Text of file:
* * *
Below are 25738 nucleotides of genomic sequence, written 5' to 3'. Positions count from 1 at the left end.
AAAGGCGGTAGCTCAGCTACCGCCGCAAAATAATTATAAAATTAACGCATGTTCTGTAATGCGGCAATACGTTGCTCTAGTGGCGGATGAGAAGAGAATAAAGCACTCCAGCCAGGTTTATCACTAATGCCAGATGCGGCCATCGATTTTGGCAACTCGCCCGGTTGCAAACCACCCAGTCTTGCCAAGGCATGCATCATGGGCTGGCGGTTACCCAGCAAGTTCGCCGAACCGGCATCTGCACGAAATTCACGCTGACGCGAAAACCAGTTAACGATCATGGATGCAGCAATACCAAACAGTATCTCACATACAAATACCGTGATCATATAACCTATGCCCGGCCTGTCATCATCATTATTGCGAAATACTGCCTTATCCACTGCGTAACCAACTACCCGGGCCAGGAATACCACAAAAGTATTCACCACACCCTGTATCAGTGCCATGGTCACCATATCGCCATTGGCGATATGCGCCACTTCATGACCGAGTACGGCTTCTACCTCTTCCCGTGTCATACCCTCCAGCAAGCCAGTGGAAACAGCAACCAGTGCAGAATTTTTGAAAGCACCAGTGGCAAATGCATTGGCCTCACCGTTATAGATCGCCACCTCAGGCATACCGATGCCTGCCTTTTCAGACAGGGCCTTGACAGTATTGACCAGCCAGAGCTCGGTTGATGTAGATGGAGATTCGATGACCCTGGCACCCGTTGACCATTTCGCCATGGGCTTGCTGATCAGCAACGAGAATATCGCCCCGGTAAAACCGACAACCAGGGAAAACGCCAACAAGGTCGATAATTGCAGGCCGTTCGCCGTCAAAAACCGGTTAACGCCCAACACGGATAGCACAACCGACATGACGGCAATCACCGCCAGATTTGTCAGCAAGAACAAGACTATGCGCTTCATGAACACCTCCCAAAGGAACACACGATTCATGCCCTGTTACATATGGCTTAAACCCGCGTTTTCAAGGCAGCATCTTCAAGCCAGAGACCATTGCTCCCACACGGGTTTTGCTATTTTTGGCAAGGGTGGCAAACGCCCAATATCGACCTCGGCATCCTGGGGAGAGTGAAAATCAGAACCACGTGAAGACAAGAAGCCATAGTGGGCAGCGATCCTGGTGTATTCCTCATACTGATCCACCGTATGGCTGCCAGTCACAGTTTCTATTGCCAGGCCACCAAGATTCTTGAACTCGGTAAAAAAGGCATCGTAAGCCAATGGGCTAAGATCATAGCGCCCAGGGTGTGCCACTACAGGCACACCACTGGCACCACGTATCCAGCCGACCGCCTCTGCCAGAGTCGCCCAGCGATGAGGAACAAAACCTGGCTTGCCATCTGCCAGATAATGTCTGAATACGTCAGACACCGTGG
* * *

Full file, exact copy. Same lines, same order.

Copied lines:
Below are 25738 nucleotides of genomic sequence, written 5' to 3'. Positions count from 1 at the left end.
AAAGGCGGTAGCTCAGCTACCGCCGCAAAATAATTATAAAATTAACGCATGTTCTGTAATGCGGCAATACGTTGCTCTAGTGGCGGATGAGAAGAGAATAAAGCACTCCAGCCAGGTTTATCACTAATGCCAGATGCGGCCATCGATTTTGGCAACTCGCCCGGTTGCAAACCACCCAGTCTTGCCAAGGCATGCATCATGGGCTGGCGGTTACCCAGCAAGTTCGCCGAACCGGCATCTGCACGAAATTCACGCTGACGCGAAAACCAGTTAACGATCATGGATGCAGCAATACCAAACAGTATCTCACATACAAATACCGTGATCATATAACCTATGCCCGGCCTGTCATCATCATTATTGCGAAATACTGCCTTATCCACTGCGTAACCAACTACCCGGGCCAGGAATACCACAAAAGTATTCACCACACCCTGTATCAGTGCCATGGTCACCATATCGCCATTGGCGATATGCGCCACTTCATGACCGAGTACGGCTTCTACCTCTTCCCGTGTCATACCCTCCAGCAAGCCAGTGGAAACAGCAACCAGTGCAGAATTTTTGAAAGCACCAGTGGCAAATGCATTGGCCTCACCGTTATAGATCGCCACCTCAGGCATACCGATGCCTGCCTTTTCAGACAGGGCCTTGACAGTATTGACCAGCCAGAGCTCGGTTGATGTAGATGGAGATTCGATGACCCTGGCACCCGTTGACCATTTCGCCATGGGCTTGCTGATCAGCAACGAGAATATCGCCCCGGTAAAACCGACAACCAGGGAAAACGCCAACAAGGTCGATAATTGCAGGCCGTTCGCCGTCAAAAACCGGTTAACGCCCAACACGGATAGCACAACCGACATGACGGCAATCACCGCCAGATTTGTCAGCAAGAACAAGACTATGCGCTTCATGAACACCTCCCAAAGGAACACACGATTCATGCCCTGTTACATATGGCTTAAACCCGCGTTTTCAAGGCAGCATCTTCAAGCCAGAGACCATTGCTCCCACACGGGTTTTGCTATTTTTGGCAAGGGTGGCAAACGCCCAATATCGACCTCGGCATCCTGGGGAGAGTGAAAATCAGAACCACGTGAAGACAAGAAGCCATAGTGGGCAGCGATCCTGGTGTATTCCTCATACTGATCCACCGTATGGCTGCCAGTCACAGTTTCTATTGCCAGGCCACCAAGATTCTTGAACTCGGTAAAAAAGGCATCGTAAGCCAATGGGCTAAGATCATAGCGCCCAGGGTGTGCCACTACAGGCACACCACTGGCACCACGTATCCAGCCGACCGCCTCTGCCAGAGTCGCCCAGCGATGAGGAACAAAACCTGGCTTGCCATCTGCCAGATAATGTCTGAATACGTCAGACACCGTGG